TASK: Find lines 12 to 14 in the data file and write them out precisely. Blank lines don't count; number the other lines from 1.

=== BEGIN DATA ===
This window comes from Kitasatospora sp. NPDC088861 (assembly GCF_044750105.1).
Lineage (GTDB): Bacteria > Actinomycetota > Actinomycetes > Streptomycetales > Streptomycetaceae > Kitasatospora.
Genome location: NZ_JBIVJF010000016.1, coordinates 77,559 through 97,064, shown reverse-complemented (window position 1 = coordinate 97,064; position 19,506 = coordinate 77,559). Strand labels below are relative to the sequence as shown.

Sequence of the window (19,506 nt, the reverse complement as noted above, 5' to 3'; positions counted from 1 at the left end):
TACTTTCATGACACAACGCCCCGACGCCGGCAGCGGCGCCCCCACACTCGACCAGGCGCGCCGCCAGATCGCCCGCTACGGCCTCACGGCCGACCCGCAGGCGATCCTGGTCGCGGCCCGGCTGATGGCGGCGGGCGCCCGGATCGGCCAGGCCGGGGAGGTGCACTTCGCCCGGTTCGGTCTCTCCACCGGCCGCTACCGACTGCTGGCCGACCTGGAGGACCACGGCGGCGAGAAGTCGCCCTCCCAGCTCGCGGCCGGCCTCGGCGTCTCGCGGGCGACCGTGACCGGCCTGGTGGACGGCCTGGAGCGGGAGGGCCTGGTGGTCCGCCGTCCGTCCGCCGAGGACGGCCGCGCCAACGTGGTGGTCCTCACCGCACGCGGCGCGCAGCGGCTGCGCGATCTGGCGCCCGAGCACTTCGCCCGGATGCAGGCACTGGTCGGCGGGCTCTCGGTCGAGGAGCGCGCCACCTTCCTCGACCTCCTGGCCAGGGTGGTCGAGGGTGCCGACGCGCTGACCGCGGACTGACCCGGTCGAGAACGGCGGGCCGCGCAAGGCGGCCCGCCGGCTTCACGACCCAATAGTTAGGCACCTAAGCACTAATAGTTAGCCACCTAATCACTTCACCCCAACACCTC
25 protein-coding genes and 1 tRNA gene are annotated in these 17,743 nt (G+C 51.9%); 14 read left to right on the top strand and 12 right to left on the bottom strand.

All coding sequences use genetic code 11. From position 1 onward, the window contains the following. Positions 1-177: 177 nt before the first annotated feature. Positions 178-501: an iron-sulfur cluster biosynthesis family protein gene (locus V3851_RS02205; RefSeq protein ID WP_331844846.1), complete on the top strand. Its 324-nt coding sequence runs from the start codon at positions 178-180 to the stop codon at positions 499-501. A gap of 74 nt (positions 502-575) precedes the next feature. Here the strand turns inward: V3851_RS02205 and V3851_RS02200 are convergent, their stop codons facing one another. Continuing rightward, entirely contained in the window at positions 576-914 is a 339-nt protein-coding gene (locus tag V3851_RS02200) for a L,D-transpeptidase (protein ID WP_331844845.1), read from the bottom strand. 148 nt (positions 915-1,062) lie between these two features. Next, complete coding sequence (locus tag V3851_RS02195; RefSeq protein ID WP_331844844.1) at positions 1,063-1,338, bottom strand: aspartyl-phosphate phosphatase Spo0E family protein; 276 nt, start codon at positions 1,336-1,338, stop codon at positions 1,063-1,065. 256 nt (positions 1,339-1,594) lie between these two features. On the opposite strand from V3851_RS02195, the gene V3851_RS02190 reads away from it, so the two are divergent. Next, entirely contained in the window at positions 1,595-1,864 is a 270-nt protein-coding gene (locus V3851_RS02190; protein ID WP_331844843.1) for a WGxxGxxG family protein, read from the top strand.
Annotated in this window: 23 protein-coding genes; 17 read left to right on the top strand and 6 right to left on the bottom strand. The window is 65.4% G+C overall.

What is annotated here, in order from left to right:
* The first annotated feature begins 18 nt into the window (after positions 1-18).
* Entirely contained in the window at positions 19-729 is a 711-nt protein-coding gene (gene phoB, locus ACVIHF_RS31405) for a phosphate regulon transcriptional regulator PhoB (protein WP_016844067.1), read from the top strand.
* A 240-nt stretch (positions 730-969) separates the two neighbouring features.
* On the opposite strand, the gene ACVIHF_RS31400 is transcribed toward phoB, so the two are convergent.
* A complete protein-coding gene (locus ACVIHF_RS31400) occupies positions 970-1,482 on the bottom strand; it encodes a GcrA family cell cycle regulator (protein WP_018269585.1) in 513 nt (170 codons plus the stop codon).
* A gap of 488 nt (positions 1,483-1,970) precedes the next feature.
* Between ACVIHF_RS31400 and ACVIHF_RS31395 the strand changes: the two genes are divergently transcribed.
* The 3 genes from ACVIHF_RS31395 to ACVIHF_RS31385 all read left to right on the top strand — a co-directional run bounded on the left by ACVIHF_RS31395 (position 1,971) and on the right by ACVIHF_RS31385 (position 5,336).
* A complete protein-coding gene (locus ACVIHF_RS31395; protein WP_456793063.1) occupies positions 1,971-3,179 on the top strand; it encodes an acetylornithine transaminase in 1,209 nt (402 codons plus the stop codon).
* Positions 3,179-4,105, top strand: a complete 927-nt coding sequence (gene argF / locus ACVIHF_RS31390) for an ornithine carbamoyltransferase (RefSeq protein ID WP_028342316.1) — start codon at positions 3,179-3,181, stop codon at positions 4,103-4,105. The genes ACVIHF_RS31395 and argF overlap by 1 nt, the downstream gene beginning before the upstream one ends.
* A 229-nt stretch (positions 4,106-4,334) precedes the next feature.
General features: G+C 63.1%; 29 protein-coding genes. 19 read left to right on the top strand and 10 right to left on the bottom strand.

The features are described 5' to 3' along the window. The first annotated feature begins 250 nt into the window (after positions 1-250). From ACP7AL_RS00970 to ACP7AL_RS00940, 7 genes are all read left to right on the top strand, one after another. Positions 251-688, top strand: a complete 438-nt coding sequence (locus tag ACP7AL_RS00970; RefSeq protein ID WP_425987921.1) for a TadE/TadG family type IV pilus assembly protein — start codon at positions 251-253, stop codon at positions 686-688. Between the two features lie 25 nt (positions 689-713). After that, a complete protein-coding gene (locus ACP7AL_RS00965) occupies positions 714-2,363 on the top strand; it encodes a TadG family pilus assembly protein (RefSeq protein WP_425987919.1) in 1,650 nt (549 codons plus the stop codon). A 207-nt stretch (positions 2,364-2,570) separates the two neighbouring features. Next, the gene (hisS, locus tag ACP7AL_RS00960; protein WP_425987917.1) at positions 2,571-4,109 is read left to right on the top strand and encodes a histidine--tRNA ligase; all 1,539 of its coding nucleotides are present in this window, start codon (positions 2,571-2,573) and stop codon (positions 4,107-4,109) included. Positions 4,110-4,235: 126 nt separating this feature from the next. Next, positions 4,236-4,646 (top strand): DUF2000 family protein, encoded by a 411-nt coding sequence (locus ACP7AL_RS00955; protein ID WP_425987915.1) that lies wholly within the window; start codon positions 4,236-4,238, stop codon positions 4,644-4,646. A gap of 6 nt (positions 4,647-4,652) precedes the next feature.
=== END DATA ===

* A 240-nt stretch (positions 730-969) separates the two neighbouring features.
* On the opposite strand, the gene ACVIHF_RS31400 is transcribed toward phoB, so the two are convergent.
* A complete protein-coding gene (locus ACVIHF_RS31400) occupies positions 970-1,482 on the bottom strand; it encodes a GcrA family cell cycle regulator (protein WP_018269585.1) in 513 nt (170 codons plus the stop codon).